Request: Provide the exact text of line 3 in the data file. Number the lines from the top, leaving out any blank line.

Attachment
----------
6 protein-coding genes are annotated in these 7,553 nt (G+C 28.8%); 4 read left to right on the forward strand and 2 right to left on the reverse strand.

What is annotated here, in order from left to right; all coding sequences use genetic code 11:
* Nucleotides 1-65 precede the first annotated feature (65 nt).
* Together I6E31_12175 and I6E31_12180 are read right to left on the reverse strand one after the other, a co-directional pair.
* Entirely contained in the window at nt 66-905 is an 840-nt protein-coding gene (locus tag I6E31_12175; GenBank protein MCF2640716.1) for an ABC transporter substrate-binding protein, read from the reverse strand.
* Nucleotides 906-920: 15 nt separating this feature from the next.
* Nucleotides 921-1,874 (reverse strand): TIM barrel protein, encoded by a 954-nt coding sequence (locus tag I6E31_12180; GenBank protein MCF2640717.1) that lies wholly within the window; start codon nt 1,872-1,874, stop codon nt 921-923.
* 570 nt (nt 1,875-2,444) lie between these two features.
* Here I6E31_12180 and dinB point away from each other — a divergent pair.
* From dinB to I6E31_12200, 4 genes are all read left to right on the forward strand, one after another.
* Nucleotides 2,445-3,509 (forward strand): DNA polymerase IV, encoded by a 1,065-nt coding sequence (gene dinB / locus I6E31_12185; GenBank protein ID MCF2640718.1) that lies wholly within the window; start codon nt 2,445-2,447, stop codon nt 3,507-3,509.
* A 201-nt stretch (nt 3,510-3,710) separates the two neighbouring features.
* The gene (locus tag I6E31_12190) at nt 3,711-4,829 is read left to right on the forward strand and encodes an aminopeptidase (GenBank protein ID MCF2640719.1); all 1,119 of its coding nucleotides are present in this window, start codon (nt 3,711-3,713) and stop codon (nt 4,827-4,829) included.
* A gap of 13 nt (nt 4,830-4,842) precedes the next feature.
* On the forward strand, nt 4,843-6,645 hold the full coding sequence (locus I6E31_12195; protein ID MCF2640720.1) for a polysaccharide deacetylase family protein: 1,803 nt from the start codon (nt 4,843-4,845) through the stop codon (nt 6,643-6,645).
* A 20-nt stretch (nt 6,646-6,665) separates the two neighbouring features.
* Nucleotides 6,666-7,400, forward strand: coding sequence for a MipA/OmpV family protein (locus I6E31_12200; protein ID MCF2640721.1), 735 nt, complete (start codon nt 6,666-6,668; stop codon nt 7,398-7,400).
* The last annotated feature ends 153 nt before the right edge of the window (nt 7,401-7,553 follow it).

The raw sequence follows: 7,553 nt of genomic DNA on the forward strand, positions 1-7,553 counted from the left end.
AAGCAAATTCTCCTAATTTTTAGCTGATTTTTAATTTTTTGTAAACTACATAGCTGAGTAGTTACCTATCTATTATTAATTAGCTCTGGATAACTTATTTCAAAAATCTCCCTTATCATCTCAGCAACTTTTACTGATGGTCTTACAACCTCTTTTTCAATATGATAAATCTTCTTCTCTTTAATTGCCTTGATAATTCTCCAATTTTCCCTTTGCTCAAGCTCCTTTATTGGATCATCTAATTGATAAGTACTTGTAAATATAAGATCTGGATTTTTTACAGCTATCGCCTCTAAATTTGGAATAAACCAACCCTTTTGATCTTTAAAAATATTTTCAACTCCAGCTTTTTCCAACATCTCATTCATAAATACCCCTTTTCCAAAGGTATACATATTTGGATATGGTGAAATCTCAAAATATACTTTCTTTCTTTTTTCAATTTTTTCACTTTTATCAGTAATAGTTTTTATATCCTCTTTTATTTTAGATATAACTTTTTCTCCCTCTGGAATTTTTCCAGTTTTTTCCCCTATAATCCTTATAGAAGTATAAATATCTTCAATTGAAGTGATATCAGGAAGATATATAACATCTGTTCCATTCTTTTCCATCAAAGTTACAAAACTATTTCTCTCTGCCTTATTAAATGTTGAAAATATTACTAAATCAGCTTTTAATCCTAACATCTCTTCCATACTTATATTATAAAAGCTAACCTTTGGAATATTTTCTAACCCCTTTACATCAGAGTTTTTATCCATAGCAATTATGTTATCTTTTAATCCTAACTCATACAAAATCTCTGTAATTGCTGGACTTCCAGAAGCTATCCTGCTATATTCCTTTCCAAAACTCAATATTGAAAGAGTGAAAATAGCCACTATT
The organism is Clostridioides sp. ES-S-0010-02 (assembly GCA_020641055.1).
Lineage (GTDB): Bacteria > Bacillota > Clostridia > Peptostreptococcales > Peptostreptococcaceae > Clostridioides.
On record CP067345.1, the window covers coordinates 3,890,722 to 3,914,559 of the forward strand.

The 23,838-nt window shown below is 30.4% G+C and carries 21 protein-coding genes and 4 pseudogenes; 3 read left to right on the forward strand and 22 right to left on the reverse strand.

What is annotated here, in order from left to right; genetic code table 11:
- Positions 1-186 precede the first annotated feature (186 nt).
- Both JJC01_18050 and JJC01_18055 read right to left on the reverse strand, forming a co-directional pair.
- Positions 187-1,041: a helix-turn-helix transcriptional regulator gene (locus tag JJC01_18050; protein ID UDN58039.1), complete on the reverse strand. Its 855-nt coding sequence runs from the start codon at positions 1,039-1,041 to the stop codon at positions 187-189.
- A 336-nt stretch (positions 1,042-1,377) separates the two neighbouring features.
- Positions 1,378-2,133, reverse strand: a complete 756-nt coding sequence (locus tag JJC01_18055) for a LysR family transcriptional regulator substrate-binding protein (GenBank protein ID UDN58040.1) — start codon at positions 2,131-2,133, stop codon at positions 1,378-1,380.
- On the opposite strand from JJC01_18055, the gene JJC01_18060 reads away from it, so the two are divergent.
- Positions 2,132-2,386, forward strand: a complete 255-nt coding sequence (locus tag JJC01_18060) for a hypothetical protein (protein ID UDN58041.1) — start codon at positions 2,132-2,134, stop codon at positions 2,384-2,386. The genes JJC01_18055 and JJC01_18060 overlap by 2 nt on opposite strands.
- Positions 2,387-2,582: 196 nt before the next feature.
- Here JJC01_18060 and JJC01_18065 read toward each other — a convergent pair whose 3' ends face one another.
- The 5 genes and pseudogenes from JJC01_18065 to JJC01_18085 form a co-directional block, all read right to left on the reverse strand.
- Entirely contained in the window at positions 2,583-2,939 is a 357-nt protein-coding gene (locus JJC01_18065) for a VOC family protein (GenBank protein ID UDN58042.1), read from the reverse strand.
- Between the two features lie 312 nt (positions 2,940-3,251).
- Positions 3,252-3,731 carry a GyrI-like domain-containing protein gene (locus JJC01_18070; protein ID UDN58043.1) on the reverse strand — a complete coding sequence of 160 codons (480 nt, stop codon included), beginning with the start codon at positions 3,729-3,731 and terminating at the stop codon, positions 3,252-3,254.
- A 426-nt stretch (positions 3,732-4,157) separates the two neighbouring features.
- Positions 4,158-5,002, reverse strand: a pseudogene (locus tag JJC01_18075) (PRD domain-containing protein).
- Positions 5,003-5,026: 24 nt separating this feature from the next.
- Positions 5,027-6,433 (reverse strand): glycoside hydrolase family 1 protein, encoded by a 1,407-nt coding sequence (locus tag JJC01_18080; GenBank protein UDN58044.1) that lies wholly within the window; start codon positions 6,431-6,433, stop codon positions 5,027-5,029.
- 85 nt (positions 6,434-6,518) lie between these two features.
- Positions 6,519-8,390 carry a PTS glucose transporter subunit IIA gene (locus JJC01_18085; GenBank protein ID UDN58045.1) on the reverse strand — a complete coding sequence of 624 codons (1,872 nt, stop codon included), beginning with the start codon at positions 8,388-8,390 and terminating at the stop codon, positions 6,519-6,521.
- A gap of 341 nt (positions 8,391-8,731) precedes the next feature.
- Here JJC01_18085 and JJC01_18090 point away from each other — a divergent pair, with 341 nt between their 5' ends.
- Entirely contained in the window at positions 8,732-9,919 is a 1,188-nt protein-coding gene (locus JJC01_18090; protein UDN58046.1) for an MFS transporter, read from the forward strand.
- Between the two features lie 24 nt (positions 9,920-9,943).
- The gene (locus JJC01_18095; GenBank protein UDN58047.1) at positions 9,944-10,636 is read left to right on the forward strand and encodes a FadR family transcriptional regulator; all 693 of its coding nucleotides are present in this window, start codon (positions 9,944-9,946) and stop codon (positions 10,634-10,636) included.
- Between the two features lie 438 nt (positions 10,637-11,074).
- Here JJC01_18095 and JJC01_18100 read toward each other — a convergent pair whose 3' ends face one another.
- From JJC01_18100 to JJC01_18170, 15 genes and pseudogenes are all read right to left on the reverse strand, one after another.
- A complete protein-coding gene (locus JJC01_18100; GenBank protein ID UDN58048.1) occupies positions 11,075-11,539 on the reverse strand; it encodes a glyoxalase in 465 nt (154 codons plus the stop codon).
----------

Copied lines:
* Nucleotides 1-65 precede the first annotated feature (65 nt).